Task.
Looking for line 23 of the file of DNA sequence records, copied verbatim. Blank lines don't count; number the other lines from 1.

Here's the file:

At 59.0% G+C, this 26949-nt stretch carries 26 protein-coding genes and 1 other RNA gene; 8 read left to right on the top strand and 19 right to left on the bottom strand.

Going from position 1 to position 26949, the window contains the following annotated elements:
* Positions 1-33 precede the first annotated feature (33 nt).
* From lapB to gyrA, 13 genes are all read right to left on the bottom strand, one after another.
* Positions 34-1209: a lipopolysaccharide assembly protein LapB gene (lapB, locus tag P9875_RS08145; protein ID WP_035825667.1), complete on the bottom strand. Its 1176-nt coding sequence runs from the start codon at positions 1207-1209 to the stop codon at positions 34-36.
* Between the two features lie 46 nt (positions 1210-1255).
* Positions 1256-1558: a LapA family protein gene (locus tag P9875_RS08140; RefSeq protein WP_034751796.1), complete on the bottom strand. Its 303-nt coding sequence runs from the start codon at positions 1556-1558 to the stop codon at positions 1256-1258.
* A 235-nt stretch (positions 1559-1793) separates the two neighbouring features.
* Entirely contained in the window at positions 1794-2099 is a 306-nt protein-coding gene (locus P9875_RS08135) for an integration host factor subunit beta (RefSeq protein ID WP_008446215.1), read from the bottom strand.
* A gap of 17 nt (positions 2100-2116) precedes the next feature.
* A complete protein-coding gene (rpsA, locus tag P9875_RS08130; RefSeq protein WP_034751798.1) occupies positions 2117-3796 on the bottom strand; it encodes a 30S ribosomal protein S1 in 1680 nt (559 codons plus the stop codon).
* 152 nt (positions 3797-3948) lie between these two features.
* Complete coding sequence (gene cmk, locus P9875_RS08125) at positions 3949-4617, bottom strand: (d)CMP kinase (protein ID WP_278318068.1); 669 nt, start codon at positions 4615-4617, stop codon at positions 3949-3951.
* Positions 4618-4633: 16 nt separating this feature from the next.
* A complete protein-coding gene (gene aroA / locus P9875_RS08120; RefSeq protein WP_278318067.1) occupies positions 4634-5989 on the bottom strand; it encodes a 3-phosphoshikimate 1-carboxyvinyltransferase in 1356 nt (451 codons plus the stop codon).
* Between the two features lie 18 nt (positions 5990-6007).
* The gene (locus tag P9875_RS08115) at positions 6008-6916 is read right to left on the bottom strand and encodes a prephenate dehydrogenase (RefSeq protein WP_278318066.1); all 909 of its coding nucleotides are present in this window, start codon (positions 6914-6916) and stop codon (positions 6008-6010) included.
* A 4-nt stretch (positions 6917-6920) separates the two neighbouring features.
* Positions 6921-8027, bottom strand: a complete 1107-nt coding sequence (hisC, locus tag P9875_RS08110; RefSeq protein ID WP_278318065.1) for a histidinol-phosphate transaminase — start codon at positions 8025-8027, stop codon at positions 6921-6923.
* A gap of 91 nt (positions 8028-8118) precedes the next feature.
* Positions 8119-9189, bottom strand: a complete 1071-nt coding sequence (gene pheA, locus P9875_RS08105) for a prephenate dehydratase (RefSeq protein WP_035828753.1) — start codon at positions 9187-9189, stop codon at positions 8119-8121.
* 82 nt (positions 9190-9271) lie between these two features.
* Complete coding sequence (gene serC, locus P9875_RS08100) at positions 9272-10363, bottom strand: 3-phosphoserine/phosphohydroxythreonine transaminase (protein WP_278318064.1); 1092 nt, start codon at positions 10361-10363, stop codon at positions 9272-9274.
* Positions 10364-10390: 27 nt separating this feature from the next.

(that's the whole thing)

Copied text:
* Complete coding sequence (gene serC, locus P9875_RS08100) at positions 9272-10363, bottom strand: 3-phosphoserine/phosphohydroxythreonine transaminase (protein WP_278318064.1); 1092 nt, start codon at positions 10361-10363, stop codon at positions 9272-9274.